Ok, when I first saw a headline that said “Cookies are going away, be prepared” or something to that effect, I was scared. Because even as a person with gluten intolerance, I love cookies. All kinds of soft, chewy, chocolatey cookies. The idea that they were going away was downright terrifying. Am I right?

So, after my initial shock and awe, I realized we were talking about a different kind of cookie. You know, the ones that follow you around the internet and track information about your visit to a website, what pages you visited, purchase history, and more. These have traditionally been used to help marketers determine a whole host of things like which content is performing well or when and how often people are leaving a site before purchase. Knowing this information helps us optimize page content to convert more site visitors to take action, whether that’s making a purchase, filling out a form for more information or watching a video.

But it’s true. Cookies, a key feature of universal analytics, are going away. Here are the top three things you need to know.

  • Google is forcing the transition to Google Analytics 4 (GA4) on July 1.
  • Your current analytics on GA3/universal analytics will not migrate to GA4.
  • GA4 will unify analytics across your website and your apps, aggregating data into one report.

What does this mean for you, and how should you prepare if you haven’t yet created a GA4 property?

The reason for the change is that universal analytics (cookies) are intrusive and there were ongoing and growing concerns about privacy of personal data when cookies were accepted. Cookies also have limitations which have been mitigated with the birth of GA4. These include reporting capabilities, no integration between a company’s website and apps, holes in data collection and a simplistic approach to data capture.

Let’s talk about GA4. It has greatly improved user privacy, more comprehensive data collection, machine learning capabilities, and full cross-platform reporting. GA4 will provide better insights. It also features enhanced integration with Google Ads and Google Cloud. It’s far better than universal analytics for tracking advertising campaigns. But you need to be prepared. The migration to GA4 is arduous. It’s not necessarily intuitive. There is limited documentation and resources to support the transition to GA4 at the moment and even the experts are struggling to find workarounds for some common challenges.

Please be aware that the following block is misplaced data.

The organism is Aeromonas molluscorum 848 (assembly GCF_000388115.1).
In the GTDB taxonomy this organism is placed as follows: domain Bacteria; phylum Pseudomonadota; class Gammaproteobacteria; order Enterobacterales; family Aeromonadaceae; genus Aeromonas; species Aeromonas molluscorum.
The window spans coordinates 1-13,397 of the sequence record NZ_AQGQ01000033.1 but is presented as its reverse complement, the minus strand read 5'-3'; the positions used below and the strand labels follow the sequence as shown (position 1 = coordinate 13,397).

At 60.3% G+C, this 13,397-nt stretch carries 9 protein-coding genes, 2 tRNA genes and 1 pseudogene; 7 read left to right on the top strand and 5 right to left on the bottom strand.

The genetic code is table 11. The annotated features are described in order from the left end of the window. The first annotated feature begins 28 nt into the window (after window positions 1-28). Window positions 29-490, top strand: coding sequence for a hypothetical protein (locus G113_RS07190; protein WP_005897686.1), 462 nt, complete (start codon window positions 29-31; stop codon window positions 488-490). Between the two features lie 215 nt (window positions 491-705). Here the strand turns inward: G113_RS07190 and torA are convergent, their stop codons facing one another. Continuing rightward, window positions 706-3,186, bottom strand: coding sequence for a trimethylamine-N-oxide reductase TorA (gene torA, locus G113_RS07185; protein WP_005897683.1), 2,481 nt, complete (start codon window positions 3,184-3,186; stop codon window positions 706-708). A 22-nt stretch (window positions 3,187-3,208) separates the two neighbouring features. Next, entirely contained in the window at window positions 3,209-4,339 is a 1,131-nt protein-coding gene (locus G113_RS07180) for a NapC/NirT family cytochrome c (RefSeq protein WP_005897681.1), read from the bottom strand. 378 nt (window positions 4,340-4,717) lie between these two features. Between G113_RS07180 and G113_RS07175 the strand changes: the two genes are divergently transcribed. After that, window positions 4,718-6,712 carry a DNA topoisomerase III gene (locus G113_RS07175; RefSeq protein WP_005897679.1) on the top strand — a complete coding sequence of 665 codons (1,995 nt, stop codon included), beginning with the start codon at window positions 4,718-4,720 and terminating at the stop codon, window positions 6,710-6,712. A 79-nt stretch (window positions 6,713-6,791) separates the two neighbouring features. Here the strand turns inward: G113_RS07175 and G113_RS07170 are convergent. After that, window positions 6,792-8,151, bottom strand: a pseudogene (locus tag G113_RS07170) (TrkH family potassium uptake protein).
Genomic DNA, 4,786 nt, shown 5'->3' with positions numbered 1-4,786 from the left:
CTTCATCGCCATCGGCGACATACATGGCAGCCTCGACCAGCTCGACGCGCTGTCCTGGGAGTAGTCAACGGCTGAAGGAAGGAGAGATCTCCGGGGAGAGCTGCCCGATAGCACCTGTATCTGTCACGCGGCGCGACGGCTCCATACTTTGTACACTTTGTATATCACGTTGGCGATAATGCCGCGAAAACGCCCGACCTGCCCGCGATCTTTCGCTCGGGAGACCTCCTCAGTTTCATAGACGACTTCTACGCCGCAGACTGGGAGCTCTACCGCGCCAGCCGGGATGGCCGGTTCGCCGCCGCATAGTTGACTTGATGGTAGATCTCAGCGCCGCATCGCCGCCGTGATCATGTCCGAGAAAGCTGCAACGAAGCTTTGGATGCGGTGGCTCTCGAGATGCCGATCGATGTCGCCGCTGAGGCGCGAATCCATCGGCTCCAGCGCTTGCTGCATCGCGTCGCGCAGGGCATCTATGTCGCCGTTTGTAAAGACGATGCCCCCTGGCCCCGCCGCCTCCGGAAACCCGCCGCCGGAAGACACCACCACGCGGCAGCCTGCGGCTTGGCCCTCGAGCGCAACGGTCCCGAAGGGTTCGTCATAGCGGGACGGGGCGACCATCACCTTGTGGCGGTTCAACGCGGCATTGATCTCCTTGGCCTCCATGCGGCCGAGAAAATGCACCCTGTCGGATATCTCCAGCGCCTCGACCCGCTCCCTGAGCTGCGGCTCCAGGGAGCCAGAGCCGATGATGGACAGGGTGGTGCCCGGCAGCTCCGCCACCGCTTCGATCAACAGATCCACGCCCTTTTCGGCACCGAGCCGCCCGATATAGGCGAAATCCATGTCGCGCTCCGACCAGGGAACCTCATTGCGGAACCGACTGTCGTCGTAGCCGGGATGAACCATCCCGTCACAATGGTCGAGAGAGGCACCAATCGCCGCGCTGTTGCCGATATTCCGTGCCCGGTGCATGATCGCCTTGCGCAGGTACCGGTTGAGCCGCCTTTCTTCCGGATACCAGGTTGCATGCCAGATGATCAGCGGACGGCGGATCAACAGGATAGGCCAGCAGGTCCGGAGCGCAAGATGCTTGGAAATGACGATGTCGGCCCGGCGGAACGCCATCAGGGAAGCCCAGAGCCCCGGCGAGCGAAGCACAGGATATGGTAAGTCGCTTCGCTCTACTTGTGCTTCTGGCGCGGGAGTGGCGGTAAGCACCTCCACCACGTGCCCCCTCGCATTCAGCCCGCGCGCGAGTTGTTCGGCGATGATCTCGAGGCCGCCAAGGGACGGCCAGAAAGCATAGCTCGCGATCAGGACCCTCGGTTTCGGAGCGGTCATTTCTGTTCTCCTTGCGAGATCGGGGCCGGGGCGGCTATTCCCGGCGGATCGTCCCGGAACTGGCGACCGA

If you haven’t yet migrated to GA4, here’s what you should do next. Think of it as another bit of spring cleaning to be done.

First, because your current data will not migrate over to GA4, review all your existing data and download the reports you want to keep. You will be able to download old reports for about six months after the transition, but to be safe, save what you want before July.

Second, create a new GA4 property. You can run both universal analytics and GA4 concurrently until the transition in July. The GA4 setup wizard can be found here. Once you start running analytics through GA4, you’ll notice it integrates across platforms (ie website and apps) and it’s able to filter out duplicate hits from the same user. You will likely see the number of users go down, but the engagement should increase.

Lastly, create a comprehensive implementation plan. Start by identifying the key questions you want your data to answer. Use a tag management system and follow naming conventions. Be sure to test and validate the data when you begin collection. Does it reflect what you are trying to measure? If not, make adjustments as needed until you’ve configured the property for maximum usefulness.

Buckle up, because this isn’t going to be an easy transition. But it’s worth it. A well-configured GA4 will provide better insights into user behavior. When you run into challenges, there are countless resources online that offer advice. Here are some of my favorite resources. I recommend starting here, or here.

When you successfully get GA4 up and running, I suggest celebrating with some cookies. The ooey, gooey kind.